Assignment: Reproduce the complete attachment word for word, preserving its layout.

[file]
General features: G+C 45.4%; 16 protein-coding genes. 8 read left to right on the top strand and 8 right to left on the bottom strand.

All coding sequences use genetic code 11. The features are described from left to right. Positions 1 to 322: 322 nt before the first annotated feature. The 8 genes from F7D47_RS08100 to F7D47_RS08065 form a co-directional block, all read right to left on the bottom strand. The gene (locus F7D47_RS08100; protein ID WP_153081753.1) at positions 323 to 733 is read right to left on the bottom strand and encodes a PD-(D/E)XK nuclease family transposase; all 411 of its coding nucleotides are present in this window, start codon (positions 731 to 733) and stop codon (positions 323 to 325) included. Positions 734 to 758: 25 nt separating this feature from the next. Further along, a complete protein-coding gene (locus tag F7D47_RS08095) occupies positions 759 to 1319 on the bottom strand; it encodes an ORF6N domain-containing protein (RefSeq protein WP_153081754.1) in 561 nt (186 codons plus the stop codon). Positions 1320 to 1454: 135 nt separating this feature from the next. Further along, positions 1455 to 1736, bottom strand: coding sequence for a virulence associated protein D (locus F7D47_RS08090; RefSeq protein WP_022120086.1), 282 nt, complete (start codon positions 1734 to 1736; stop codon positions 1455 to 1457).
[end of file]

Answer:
General features: G+C 45.4%; 16 protein-coding genes. 8 read left to right on the top strand and 8 right to left on the bottom strand.

All coding sequences use genetic code 11. The features are described from left to right. Positions 1 to 322: 322 nt before the first annotated feature. The 8 genes from F7D47_RS08100 to F7D47_RS08065 form a co-directional block, all read right to left on the bottom strand. The gene (locus F7D47_RS08100; protein ID WP_153081753.1) at positions 323 to 733 is read right to left on the bottom strand and encodes a PD-(D/E)XK nuclease family transposase; all 411 of its coding nucleotides are present in this window, start codon (positions 731 to 733) and stop codon (positions 323 to 325) included. Positions 734 to 758: 25 nt separating this feature from the next. Further along, a complete protein-coding gene (locus tag F7D47_RS08095) occupies positions 759 to 1319 on the bottom strand; it encodes an ORF6N domain-containing protein (RefSeq protein WP_153081754.1) in 561 nt (186 codons plus the stop codon). Positions 1320 to 1454: 135 nt separating this feature from the next. Further along, positions 1455 to 1736, bottom strand: coding sequence for a virulence associated protein D (locus F7D47_RS08090; RefSeq protein WP_022120086.1), 282 nt, complete (start codon positions 1734 to 1736; stop codon positions 1455 to 1457).